Archive for March, 2009


Sunday, March 8th, 2009

     There’s a line from “The Sound of Music” where the mother abbess says, “Every time God closes a door he opens a window”. And so it was that in 1993 as my 20+ year marriage wound down my daughter Stacy asked me to be in one of her plays.
I said “Yes.”
     For the next decade or so I had a love affair with the stage. Further, there seemed to be an urgent need then for fat male Fortysomethings with time on their hands that were neither afraid to be laughed with or at.
During the next several years I spiraled downward. I would try out for and grab parts in any show scheduled for performance on holidays, especially New Years Eve. Fear (and embarrassment) of being alone overwhelmed me. So it mattered not what part of town, I auditioned.
I gravitated toward musical comedy. Although my singing might best be left in the shower, I was always able to get my laughs. (Picture Vince Vaughn, not Michael Buble).
     As time ensued, directors cast me in bigger roles providing me solo bows at curtain call! I reveled in it. In those days the only pat on the back I ever got was the response of the audience.
     But it was, to be honest with you, still lonely. Ten minutes after the audience would roar with approval, I would be listening to the gray silence of the world I was in.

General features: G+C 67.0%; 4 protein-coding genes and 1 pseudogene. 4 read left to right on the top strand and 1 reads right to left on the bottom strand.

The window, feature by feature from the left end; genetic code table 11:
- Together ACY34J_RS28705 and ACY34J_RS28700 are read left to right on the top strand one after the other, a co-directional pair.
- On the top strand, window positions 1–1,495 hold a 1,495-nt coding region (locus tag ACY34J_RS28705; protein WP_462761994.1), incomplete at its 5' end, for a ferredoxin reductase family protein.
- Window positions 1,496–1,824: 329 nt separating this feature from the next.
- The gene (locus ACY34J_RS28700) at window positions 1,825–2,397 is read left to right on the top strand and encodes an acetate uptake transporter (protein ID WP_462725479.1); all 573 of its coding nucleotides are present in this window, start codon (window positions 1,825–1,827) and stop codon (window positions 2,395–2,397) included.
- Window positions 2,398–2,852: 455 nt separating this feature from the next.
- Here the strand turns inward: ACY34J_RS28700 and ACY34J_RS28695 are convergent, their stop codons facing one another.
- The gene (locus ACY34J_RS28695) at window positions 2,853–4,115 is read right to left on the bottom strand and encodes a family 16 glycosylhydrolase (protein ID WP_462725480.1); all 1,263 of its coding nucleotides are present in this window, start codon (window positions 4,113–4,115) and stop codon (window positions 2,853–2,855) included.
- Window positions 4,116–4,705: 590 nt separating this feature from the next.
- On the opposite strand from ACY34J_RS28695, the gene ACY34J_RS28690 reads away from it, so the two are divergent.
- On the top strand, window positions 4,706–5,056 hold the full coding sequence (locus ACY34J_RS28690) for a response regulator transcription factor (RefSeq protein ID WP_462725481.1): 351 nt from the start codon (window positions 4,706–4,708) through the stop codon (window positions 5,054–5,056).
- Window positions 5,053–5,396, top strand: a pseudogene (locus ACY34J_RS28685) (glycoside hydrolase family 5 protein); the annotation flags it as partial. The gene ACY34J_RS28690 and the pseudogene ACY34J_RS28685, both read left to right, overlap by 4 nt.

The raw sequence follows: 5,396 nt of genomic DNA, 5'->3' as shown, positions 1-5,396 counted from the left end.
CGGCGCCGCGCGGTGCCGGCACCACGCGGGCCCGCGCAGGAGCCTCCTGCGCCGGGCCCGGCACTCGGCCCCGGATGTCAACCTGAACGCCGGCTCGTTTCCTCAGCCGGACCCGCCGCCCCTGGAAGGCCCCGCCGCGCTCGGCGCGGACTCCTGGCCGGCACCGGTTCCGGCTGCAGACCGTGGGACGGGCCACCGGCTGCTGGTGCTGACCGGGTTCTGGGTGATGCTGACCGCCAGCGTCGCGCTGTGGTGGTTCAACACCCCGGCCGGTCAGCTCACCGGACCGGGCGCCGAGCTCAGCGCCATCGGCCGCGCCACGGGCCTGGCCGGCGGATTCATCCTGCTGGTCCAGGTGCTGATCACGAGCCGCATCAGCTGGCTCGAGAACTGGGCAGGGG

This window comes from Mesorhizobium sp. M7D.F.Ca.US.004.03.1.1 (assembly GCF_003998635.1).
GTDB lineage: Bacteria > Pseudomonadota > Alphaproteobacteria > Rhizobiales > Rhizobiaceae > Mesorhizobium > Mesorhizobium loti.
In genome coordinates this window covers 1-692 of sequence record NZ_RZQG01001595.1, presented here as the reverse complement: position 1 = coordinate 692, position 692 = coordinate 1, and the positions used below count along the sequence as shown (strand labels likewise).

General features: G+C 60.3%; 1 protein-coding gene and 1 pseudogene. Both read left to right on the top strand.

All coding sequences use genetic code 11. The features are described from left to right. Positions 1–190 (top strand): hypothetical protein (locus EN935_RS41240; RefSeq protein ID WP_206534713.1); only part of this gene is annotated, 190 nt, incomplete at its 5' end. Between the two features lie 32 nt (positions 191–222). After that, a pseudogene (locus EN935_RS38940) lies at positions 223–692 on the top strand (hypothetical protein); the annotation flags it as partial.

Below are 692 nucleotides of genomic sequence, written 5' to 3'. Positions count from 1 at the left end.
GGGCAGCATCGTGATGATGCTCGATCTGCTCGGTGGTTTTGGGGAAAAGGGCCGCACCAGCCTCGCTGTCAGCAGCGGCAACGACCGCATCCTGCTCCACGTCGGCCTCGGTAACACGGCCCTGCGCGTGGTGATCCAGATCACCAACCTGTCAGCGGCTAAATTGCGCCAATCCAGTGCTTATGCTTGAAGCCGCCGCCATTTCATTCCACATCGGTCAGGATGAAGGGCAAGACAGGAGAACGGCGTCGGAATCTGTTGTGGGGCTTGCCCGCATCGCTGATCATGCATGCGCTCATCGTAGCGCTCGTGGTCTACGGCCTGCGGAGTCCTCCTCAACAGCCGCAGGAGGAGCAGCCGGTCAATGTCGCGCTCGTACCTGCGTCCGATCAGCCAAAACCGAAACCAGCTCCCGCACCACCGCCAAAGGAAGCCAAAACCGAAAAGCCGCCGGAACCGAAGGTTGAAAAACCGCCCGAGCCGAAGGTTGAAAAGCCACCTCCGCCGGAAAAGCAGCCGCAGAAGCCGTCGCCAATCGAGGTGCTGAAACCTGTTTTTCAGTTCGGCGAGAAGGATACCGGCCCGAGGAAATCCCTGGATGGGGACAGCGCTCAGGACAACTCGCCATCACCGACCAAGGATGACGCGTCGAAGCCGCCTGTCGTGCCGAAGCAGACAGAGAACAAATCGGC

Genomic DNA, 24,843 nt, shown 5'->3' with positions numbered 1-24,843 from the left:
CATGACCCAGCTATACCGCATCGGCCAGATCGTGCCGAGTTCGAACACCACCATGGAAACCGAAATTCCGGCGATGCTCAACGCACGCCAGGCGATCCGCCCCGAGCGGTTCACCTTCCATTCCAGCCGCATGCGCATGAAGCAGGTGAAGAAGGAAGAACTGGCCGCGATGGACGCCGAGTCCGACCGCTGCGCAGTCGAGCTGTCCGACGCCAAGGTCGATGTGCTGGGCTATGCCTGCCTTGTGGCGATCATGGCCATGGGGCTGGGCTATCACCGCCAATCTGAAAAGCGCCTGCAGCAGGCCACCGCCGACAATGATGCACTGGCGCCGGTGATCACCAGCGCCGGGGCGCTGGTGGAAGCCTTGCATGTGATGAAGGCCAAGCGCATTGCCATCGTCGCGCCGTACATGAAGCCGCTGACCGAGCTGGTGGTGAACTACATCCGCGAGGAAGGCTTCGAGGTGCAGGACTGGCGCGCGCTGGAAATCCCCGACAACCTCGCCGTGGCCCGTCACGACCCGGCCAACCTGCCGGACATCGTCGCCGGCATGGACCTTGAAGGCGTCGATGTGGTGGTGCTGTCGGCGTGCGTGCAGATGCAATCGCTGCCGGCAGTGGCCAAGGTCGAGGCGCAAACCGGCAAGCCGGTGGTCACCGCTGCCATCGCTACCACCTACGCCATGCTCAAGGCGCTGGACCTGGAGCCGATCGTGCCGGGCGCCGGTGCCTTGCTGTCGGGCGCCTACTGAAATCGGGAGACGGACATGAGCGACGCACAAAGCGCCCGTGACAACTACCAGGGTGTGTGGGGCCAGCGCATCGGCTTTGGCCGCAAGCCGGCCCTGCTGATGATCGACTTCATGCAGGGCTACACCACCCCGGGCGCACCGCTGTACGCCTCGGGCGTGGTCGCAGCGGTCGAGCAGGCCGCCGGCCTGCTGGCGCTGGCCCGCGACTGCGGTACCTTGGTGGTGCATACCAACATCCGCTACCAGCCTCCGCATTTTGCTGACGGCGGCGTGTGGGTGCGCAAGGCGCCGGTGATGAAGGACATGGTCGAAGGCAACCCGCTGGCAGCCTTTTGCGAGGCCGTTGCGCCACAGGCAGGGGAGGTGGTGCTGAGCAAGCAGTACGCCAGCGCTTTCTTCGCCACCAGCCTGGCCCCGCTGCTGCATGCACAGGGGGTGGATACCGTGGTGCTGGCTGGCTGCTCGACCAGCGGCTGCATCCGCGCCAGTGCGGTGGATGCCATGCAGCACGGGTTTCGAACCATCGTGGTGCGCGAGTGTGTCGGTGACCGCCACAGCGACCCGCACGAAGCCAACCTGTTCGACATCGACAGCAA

And then I got sober. And my life began to change. I changed.
     Slowly, invisibly, my priorities were shifting. I had better things to do with my time, like, perhaps, growing up.
     I did 20 shows in the 90’s. It pushed me through a pivotal time. That time had, though, mercifully passed. I’ve done but one show this millennium (in 2005).
* * * * * * * * * * * * * * *

     A few months ago my friend Alice asked me to be a part of her temple’s Purim skit.  Rehearsals once/week; one show only. I said “Yes.”
     They cast me as King Ahasueros of Persia, savior of the Jews, and gave me a few songs.
     The show went up last night and was fun, pure fun.
     I know why.   I’m not escaping any more, nor am I hiding on stage. I’m comfortable with myself, flaws and all. I can be alone at will and never ever feel lonely.
     One show per decade is therefore more than enough.
     Oh, and by the way, I got my laughs.


Friday, March 6th, 2009

            When my 94 year old Aunt Helen is in my car there are certain rules I

honor for self-preservation: